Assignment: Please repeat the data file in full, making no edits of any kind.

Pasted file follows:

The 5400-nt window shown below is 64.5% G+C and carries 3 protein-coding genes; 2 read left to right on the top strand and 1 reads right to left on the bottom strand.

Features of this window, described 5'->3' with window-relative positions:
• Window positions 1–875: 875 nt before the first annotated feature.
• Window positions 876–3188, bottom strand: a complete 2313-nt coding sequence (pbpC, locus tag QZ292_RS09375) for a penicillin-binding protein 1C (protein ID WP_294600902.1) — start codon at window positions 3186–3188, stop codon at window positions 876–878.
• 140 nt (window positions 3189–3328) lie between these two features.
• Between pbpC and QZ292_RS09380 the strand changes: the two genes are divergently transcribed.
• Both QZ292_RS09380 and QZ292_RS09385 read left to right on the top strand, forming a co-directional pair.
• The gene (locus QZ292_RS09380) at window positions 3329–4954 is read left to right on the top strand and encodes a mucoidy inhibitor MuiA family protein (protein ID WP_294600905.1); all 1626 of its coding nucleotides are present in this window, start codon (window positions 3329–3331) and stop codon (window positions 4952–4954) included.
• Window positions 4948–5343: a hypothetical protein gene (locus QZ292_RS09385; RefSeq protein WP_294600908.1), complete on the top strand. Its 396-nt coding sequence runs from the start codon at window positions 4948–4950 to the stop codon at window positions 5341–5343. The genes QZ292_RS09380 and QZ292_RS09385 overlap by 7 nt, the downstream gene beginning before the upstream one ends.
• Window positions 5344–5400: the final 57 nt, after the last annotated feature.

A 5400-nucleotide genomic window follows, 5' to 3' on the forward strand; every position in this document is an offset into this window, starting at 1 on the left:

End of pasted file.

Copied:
The 5400-nt window shown below is 64.5% G+C and carries 3 protein-coding genes; 2 read left to right on the top strand and 1 reads right to left on the bottom strand.

Features of this window, described 5'->3' with window-relative positions:
• Window positions 1–875: 875 nt before the first annotated feature.
• Window positions 876–3188, bottom strand: a complete 2313-nt coding sequence (pbpC, locus tag QZ292_RS09375) for a penicillin-binding protein 1C (protein ID WP_294600902.1) — start codon at window positions 3186–3188, stop codon at window positions 876–878.
• 140 nt (window positions 3189–3328) lie between these two features.
• Between pbpC and QZ292_RS09380 the strand changes: the two genes are divergently transcribed.
• Both QZ292_RS09380 and QZ292_RS09385 read left to right on the top strand, forming a co-directional pair.
• The gene (locus QZ292_RS09380) at window positions 3329–4954 is read left to right on the top strand and encodes a mucoidy inhibitor MuiA family protein (protein ID WP_294600905.1); all 1626 of its coding nucleotides are present in this window, start codon (window positions 3329–3331) and stop codon (window positions 4952–4954) included.
• Window positions 4948–5343: a hypothetical protein gene (locus QZ292_RS09385; RefSeq protein WP_294600908.1), complete on the top strand. Its 396-nt coding sequence runs from the start codon at window positions 4948–4950 to the stop codon at window positions 5341–5343. The genes QZ292_RS09380 and QZ292_RS09385 overlap by 7 nt, the downstream gene beginning before the upstream one ends.
• Window positions 5344–5400: the final 57 nt, after the last annotated feature.

A 5400-nucleotide genomic window follows, 5' to 3' on the forward strand; every position in this document is an offset into this window, starting at 1 on the left: